Silver Ship and the Sea - Brenda Cooper
War Hammer: Horus Heresy: Battle for the Abyss - Ben Counter
Babylon Babies - Maruice Dantec
Darkness of the Light - Peter David
Other Times Than Peace - David Drake
Nightwalker - Jocelynn Drake
Infoquake - David Louis Edelman
Aliens: No Exit - B.K. Evenson
World binder - David Farland
Stealing Light - Gary Gibson
Sandworms of Dune - Brian Herbert & Kevin J. Anderson
The Dimension Next Door - Martin Greenberg & Kerrie Hughes, Ed.
Dark Warrior Rising - Ed Greenwood
Seaborn - Chris Howard
Beyond the Black River - Robert Howard
Soul of Fire - Sarah Hoyt
Mass Effect: Ascension - Drew Karpyshyn
Valentine’s Resolve - E.E. Knight
Guin Saga: Marches King - Kaoru Kurimoto
Red Seas Under Red Skies - Scott Lynch
Dragonforge - James Maxey
Third Watch - Anne McCaffrey & Elizabeth Scarborough
The Mirador - Sarah Monette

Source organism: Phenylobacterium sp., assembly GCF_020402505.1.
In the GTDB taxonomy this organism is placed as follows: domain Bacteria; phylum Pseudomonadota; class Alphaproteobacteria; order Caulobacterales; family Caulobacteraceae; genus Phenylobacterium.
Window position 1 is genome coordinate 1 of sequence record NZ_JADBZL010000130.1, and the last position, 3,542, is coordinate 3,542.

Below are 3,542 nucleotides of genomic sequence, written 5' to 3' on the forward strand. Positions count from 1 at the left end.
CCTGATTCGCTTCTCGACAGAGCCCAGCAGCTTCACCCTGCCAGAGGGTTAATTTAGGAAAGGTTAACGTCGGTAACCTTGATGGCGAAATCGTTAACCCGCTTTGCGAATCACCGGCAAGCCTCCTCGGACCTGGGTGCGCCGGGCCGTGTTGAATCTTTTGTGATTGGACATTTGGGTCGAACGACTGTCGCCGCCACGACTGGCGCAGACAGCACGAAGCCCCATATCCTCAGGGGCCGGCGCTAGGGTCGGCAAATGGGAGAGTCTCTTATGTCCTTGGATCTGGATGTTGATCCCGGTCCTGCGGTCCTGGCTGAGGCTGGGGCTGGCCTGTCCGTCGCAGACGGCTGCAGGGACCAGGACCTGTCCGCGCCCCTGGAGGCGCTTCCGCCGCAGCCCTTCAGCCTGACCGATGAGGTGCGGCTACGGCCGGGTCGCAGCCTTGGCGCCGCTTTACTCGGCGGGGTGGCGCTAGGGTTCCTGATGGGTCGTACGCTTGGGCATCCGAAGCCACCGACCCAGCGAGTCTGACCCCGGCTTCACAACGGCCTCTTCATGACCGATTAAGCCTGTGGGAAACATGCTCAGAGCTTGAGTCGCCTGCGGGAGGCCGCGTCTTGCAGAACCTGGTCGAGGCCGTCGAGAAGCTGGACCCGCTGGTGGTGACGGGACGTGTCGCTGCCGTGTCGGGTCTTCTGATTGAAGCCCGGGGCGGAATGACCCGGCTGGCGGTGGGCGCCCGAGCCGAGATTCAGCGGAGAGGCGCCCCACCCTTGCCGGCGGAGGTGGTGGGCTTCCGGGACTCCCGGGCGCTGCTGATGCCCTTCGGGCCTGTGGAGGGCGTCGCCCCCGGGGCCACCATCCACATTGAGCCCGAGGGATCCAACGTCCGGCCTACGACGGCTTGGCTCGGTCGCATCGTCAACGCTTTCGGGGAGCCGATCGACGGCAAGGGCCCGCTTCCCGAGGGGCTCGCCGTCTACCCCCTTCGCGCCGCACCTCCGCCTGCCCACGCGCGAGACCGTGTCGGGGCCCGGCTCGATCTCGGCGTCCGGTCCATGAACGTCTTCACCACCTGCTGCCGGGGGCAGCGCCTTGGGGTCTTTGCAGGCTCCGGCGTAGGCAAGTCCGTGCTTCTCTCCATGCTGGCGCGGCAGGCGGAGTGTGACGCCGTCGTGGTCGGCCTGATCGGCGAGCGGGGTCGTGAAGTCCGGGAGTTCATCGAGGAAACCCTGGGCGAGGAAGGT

A Companion to Wolves - Sarah Monette & Elizabeth Bear
Lord of Bones - Justine Musk
Making Money - Terry Pratchett
War Hammer 40K: Planet kill - Lindsey Priestley
Last Angel - Natasha Rhodes
Knight Moves - Joel Rosenberg
Night Shift - Lilith Saintcrow
Forgotten Realms: Orc King - R.A. Salvatore
War Hammer: Curse of the Necrarch - Steven Savile
The Last Colony - John Scalzi
Forgotten Realms: Sentinelspire - Mark Sehestedt
We the Under people - Cordwainer Smith
The Fox - Sherwood Smith
Angels of Darkness - Gav Thorpe
Ha’Penny - Jo Walton
Hell Hath No Fury - David Weber & Linda Evans
Exodus - Steve White & Shirley Meier
The Third Lynx - Timothy Zahn